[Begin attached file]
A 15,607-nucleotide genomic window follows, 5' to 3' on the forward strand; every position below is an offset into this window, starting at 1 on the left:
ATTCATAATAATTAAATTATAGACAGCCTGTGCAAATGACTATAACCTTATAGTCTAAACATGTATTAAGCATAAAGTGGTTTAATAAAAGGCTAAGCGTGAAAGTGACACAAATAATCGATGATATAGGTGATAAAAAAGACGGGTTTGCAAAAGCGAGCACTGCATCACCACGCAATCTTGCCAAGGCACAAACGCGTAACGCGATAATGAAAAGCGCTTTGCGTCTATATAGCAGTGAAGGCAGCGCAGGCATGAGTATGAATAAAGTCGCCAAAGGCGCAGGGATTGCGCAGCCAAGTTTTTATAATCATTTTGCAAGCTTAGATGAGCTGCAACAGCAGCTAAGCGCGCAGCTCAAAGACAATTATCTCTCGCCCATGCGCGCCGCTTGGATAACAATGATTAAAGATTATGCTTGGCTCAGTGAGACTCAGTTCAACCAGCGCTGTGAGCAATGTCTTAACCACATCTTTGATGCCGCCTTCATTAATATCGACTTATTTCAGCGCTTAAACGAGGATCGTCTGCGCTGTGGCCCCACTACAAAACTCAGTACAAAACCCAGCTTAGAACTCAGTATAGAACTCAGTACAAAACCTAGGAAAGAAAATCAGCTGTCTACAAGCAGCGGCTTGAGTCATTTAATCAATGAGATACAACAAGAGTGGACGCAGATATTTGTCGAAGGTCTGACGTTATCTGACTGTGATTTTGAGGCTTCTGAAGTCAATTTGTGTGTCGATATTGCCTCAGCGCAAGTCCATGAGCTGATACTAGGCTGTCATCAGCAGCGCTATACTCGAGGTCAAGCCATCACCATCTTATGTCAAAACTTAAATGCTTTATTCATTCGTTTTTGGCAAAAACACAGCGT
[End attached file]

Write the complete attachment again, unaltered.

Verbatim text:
A 15,607-nucleotide genomic window follows, 5' to 3' on the forward strand; every position below is an offset into this window, starting at 1 on the left:
ATTCATAATAATTAAATTATAGACAGCCTGTGCAAATGACTATAACCTTATAGTCTAAACATGTATTAAGCATAAAGTGGTTTAATAAAAGGCTAAGCGTGAAAGTGACACAAATAATCGATGATATAGGTGATAAAAAAGACGGGTTTGCAAAAGCGAGCACTGCATCACCACGCAATCTTGCCAAGGCACAAACGCGTAACGCGATAATGAAAAGCGCTTTGCGTCTATATAGCAGTGAAGGCAGCGCAGGCATGAGTATGAATAAAGTCGCCAAAGGCGCAGGGATTGCGCAGCCAAGTTTTTATAATCATTTTGCAAGCTTAGATGAGCTGCAACAGCAGCTAAGCGCGCAGCTCAAAGACAATTATCTCTCGCCCATGCGCGCCGCTTGGATAACAATGATTAAAGATTATGCTTGGCTCAGTGAGACTCAGTTCAACCAGCGCTGTGAGCAATGTCTTAACCACATCTTTGATGCCGCCTTCATTAATATCGACTTATTTCAGCGCTTAAACGAGGATCGTCTGCGCTGTGGCCCCACTACAAAACTCAGTACAAAACCCAGCTTAGAACTCAGTATAGAACTCAGTACAAAACCTAGGAAAGAAAATCAGCTGTCTACAAGCAGCGGCTTGAGTCATTTAATCAATGAGATACAACAAGAGTGGACGCAGATATTTGTCGAAGGTCTGACGTTATCTGACTGTGATTTTGAGGCTTCTGAAGTCAATTTGTGTGTCGATATTGCCTCAGCGCAAGTCCATGAGCTGATACTAGGCTGTCATCAGCAGCGCTATACTCGAGGTCAAGCCATCACCATCTTATGTCAAAACTTAAATGCTTTATTCATTCGTTTTTGGCAAAAACACAGCGT